Battling Cancer and Prayer Devotional (Excerpt Finding Hope in Your Cancer Journey)

Problems are still there. Take cancer. God is in control of your cancer and…
• There will be days that are miserable.
• There will be people who disappoint me.
• There will be changes to my body that limit me.
• There will be plans that change, people that change and finances that change.

Minimizing problems can lead you to…
• NOT acknowledging your problems.
• NOT admitting that you need help with the problems.
• NOT accepting help from those God has sent to help you.
• NOT facing problems with others.
• NOT allowing others to lift your problems up in prayer.
• NOT battling loneliness by being with those who care for you.
Here’s another thing about minimizing problems: If you don’t acknowledge the depth of your problems, then how can you give all your burdens to Christ in prayer?

Check out this verse:
The prayer of a righteous person is powerful and effective.
James 5:16b
Let’s face it. The righteous person is not minimizing their problems; they’re grabbing them with both hands and rushing to place them before the Lord. There’s no reason to minimize the impact of cancer – especially not to God.
There have been times I have not taken problems to God in prayer. In hindsight, I can see that I was avoiding God. You see, when I place my problems before the Lord in prayer,
I am submitting to handling my problems His way- not mine. My way often looks like pretending to be a strong person that does not need the help of others (even when I do.) God’s way often looks like me learning to accept help and guidance from the loving people that the Lord places around me (often necessary, but rarely easy.)

Look in the mirror; face your cancer head on.
Then join me on my knees, as we lift up every attack by cancer in prayer and accept God’s plan, not our own, for handling them.  One way to see how minimizing can play a role in your cancer walk is to look at the ways people share or do not share about their cancer with those they love.

People diagnosed with cancer…
• Might protect the people they love from the difficulty of their cancer treatment.
• Might not share the severity of their discomfort, fatigue or pain.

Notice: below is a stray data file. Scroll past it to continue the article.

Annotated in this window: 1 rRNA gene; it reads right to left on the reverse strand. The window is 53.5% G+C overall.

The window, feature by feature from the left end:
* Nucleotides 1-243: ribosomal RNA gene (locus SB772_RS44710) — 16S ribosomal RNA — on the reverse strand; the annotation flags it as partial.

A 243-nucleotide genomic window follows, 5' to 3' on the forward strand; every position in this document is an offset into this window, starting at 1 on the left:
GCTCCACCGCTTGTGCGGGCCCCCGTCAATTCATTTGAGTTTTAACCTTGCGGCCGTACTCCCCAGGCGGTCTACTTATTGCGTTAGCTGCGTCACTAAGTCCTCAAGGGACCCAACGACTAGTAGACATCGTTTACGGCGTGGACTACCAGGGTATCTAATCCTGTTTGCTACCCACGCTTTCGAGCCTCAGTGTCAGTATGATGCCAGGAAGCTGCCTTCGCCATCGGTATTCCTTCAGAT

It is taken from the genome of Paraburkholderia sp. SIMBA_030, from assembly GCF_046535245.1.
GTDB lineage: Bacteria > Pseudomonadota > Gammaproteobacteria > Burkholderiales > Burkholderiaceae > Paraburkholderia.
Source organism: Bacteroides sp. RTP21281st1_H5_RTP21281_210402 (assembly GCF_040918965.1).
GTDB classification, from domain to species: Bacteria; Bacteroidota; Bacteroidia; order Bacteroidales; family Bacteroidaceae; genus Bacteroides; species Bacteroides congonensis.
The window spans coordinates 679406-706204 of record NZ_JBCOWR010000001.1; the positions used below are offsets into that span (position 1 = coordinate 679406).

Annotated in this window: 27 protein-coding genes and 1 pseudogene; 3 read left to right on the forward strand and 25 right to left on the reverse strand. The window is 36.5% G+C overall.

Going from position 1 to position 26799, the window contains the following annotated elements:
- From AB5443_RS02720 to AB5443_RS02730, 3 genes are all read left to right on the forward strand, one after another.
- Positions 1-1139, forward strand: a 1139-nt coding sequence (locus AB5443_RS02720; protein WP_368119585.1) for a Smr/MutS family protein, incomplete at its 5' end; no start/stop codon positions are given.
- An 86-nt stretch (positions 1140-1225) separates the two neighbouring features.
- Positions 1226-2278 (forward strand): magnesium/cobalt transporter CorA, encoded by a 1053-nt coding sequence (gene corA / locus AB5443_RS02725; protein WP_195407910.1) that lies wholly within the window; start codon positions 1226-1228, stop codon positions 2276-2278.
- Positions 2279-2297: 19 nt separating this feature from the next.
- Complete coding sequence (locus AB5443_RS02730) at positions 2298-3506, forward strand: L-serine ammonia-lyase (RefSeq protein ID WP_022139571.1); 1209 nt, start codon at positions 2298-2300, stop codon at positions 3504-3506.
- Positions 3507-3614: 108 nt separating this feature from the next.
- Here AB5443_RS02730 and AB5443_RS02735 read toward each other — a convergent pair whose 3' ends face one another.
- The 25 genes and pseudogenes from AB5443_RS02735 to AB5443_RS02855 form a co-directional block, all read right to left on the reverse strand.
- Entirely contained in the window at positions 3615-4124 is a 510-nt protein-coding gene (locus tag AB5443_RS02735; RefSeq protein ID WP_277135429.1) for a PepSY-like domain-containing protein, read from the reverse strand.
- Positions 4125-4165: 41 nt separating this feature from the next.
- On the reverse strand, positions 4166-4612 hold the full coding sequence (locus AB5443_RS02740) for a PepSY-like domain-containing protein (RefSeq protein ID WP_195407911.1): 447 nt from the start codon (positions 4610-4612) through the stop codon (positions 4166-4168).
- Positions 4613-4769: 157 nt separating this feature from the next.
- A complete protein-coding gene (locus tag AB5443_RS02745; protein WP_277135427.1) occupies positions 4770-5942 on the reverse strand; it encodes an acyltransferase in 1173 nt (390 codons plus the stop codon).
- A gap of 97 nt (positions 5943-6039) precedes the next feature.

• Might not tell of their fears for their future or
the future for those they love.
• Might feel that “No one wants to hear about my cancer.”
Caregivers and loved ones…
• Might protect the person with the diagnosis by not sharing stressful topics affecting the caregiver and others.
• Might not share about struggles with finances, maintaining the household, their own fatigue or even the caregiver’s health.
• Might feel that “No one wants to hear about the cancer.”
Sharing on your Cancer Journey
What about you? Find Changes in Your Sharing Score
Place an X to indicate how much you shared at each phase of your cancer journey.
How much did you share about the difficulties in your life with those you love…
Before the diagnosis:
Very Little / Some Things /Almost Everything
Beginning of Treatment:
Very Little / Some Things /Almost Everything
Very Little / Some Things /Almost Everything

Do you see changes in your Sharing Scores? How?
Share your response if you would like.

About Karen Tripp

Beyond being a Christian Counselor and the President of Cancer Companions, Karen loves to read (she's a great reader) and loves to sing (she's a bad singer) in her home near St Louis, MO. Cancer has personally touched Karen's personal life through her dad - a 23 year colon cancer survivor. Impacting lives for Christ through her speaking, writing and counseling fills Karen with a passion which infuses every task she approaches. (except matching socks. Karen hates matching socks.)
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